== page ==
The topic of politics never ceases to be current but around the British general elections it's getting even more attention than usual. Debates come and go, some people try to evaluate policies, others have firm voting decisions based on questionable foundation but most don't give a fuck. Until recently I was part of that group as well. However, as I see no point in being in a majority (there are enough people there already, right) I got interested in politics. The matter turned out to be interesting and quite complicated.
As we all know, democracy is not perfect but it's superior to all other systems we've tried by any reasonable comparison. And by reasonable I mean one that is based more on quality of life rather than military conquests. Despite their flaws, democratic societies never had to erect fences to keep their people in ;-)
And believe me, I have thought a lot about what kind of system would be better and I don't even know why I'm doing it as a lot of people much smarter than me have pondered about this problem for quite some time. Neither them nor I have come up with any solutions and we can only hope that one day we'll have a superior form of government, some system of power distribution that in hindsight will seem to be a simple and obvious solution and yet, much like inventing the wheel, it will take us ages to actually figure it out.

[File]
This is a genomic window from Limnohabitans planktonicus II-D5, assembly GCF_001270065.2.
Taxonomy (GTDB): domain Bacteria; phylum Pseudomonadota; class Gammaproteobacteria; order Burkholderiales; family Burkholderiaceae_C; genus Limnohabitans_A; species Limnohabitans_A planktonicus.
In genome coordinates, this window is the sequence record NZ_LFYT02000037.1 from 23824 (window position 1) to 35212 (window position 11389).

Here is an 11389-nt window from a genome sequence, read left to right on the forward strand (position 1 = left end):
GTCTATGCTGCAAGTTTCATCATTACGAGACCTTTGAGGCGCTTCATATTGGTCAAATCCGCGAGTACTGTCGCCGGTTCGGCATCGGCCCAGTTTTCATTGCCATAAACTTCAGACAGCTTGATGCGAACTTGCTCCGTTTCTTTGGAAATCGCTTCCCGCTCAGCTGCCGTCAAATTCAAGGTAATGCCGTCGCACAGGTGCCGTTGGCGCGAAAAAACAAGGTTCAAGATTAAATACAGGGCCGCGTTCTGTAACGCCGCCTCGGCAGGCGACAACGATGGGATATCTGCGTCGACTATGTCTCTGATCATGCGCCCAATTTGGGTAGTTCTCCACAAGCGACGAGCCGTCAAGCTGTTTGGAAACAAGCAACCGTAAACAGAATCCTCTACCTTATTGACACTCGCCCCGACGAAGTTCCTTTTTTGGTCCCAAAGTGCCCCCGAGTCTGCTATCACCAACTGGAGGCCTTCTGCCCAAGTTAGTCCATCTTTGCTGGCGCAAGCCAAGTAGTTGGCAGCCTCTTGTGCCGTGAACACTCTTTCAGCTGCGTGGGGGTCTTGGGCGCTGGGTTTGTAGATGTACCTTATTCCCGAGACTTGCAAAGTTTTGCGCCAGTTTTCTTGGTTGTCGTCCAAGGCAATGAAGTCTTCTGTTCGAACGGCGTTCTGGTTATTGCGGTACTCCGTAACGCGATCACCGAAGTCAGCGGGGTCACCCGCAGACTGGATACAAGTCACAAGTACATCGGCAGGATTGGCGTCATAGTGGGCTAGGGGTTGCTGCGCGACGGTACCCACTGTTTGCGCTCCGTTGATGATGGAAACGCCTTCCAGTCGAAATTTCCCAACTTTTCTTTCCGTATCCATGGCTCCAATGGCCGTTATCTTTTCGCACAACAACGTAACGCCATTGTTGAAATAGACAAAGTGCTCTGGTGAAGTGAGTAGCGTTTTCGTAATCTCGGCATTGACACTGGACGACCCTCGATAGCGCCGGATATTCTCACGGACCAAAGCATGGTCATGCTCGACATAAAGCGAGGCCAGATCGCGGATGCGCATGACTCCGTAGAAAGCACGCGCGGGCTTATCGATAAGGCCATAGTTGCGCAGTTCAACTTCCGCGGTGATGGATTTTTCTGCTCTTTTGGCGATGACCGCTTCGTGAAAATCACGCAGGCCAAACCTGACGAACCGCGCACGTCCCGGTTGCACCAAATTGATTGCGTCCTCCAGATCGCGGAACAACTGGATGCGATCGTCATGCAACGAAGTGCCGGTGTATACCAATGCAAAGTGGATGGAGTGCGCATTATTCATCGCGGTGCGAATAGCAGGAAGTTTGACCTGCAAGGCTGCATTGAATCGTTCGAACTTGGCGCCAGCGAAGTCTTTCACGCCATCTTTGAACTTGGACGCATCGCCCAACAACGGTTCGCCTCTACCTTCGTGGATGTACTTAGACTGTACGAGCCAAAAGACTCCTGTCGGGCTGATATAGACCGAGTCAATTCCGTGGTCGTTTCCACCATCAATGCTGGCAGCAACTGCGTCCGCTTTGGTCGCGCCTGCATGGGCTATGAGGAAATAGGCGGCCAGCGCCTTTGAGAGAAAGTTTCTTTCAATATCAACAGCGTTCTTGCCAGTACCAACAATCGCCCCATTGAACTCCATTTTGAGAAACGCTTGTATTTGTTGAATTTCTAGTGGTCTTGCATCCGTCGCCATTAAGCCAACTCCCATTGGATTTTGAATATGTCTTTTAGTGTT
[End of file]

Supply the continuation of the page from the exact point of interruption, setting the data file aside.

But I'm not suggesting we should just accept our imprefect system and wait for the next one to be invented - democracy in the way it's being applied currently is far less perfect that what it might be. One obvious problem with democracy is that government's need to be popular to get elected and stay in power. And I'm not even talking of the ridiculous amounts of money and energy that are spent on election campaigns - that's the inherent cost of maintaining a democractic system. Even governments that have the popular support to rise to power can't afford to establish policies that are efficient but unpopular. Unfortunately the masses don't understand macroeconomics and plenty of other issues so well so they often support policies that are actually not good for them in the long term. I'll give my humble support for democracy by being vocal about such unpopular opinions that could end up on politicians' agendas should they receive some more attention, but more on this later.